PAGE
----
Maybe you remember or have heard of dodgeball, jumping jacks or tag from days in physical education classes as a child.
Young Flagstaff Unified School District students are getting an average of 35 minutes of this kind of instruction per week, as P.E. has been competing with academics for students' time and funding for instructors has been cut.
That's about to change, though.
Flagstaff Medical Center is donating $1 million to add full-time instructors to each FUSD elementary school, along with workout equipment and coaching for teachers. Sessions would held before school and during the lunch recess.
It's one idea for reducing the 31 percent of FUSD's elementary school students who are overweight or obese, putting them at a statistically greater risk of becoming obese adults.
The hospital plans to hire 10 instructors on a year-to-year basis and also give classroom teachers a way to teach while doing exercise (picture a jumping game, while watching a health lesson on a large display).
STARTING IN FALL
Wellness, nutrition and health courses will be part of the program, to start this fall.
The proposal is to increase daily workout time from the current less than 7 minutes per day, to more than 50 minutes per day for 5,000 elementary students before school and during lunch.
Kids would have the option of participating in adult-led activities in those times.
Fit Kids of Arizona (FMC's child-obesity program) plans to compare body-mass indices, test scores and minutes of activity now and into the future, to see what happens.
FMC plans to add middle schools next year, then high schools in 2014-2015.
Part of the plans have various athletes showing kids how to do various exercises, and videos streamed into classrooms, said Fit Kids Director Rich Henn.
He said he hopes the kids take what they've learned home to their parents.
This is a welcome change for Julie Elliott, who's had 29 years teaching P.E.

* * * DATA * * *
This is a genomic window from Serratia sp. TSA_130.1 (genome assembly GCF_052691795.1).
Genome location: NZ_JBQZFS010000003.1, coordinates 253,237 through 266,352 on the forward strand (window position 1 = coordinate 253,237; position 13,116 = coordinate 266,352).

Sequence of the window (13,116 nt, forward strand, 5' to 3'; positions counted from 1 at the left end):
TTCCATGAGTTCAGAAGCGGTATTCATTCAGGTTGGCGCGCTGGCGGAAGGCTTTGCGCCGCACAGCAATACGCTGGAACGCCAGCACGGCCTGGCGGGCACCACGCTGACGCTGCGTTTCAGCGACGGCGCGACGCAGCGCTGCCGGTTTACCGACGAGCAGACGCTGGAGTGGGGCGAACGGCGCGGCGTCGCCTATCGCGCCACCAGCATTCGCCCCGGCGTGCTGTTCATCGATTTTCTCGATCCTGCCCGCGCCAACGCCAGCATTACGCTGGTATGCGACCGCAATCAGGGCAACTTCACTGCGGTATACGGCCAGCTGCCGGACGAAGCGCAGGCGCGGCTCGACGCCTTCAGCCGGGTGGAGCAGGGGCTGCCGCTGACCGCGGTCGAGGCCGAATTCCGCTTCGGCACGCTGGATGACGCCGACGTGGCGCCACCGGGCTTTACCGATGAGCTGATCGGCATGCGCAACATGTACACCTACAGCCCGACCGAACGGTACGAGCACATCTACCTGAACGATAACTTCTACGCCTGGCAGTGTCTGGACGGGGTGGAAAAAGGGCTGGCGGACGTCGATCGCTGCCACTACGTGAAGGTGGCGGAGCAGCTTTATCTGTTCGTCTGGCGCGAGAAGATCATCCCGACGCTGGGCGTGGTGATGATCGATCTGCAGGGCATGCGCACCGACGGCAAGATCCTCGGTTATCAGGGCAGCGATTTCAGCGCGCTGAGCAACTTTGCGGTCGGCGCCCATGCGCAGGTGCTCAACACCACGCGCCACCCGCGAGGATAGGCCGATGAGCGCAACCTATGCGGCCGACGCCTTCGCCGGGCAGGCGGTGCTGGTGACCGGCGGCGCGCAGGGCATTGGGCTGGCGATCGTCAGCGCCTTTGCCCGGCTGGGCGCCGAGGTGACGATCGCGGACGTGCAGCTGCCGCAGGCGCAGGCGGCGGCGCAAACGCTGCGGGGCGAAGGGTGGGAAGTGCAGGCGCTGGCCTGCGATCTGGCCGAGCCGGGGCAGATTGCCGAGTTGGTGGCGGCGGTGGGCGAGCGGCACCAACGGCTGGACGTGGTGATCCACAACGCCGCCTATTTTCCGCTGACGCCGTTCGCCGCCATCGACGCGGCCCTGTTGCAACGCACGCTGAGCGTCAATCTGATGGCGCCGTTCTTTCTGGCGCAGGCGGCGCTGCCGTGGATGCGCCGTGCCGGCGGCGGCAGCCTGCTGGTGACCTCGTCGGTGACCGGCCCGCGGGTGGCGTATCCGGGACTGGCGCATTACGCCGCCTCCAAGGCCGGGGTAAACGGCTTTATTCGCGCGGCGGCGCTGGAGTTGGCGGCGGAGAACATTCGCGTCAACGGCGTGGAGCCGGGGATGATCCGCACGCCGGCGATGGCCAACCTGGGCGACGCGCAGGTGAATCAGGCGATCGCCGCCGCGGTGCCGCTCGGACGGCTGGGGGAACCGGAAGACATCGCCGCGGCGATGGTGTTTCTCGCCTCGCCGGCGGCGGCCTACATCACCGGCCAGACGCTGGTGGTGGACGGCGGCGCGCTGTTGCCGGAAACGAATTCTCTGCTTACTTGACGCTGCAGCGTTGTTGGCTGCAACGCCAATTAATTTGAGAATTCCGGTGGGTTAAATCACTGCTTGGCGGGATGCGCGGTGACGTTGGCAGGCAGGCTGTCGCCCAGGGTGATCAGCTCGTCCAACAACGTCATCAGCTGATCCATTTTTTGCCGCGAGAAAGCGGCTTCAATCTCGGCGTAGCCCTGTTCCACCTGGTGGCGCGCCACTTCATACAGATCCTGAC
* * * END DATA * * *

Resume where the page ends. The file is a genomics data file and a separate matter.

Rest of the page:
"I can tell you, the kids are going to love it," Elliott told FUSD's governing board Tuesday night.
MORE HEALTH/NUTRITION CLASSES
FUSD's governing board accepted the donation Tuesday night.
The money flows from tighter cost controls at FMC, allowing the hospital to reduce costs and time in the hospital for some government-insurance-funded patients without seeing a corresponding drop in payments.
Some of these plans pay a set amount for a given diagnosis, regardless of the actual cost of treatment.
Board member Dolores Biggerstaff said more health and nutrition classes are needed.
"I have to say, I have been somewhat startled about how ignorant kids are about what they're putting in their bodies," she said.
Bert McKinnon is a retired orthopedic surgeon who chairs the Northern Arizona Healthcare board of directors.
"We would like to expand this to the middle schools, to the charter schools, the parochial schools ... to every kid," he said.
The number of obese children in the country has tripled in the past 30 years, as per the Centers for Disease Control and Prevention, and now more than one-third of U.S. kids and teens are obese.
McKinnon saw this in his practice, situations where "some teenagers who really, at an early stage in life, were destined for some real problems because of their weight," he said. "It just hits you in the heart."
Cyndy Cole can be reached at firstname.lastname@example.org or at 913-8607.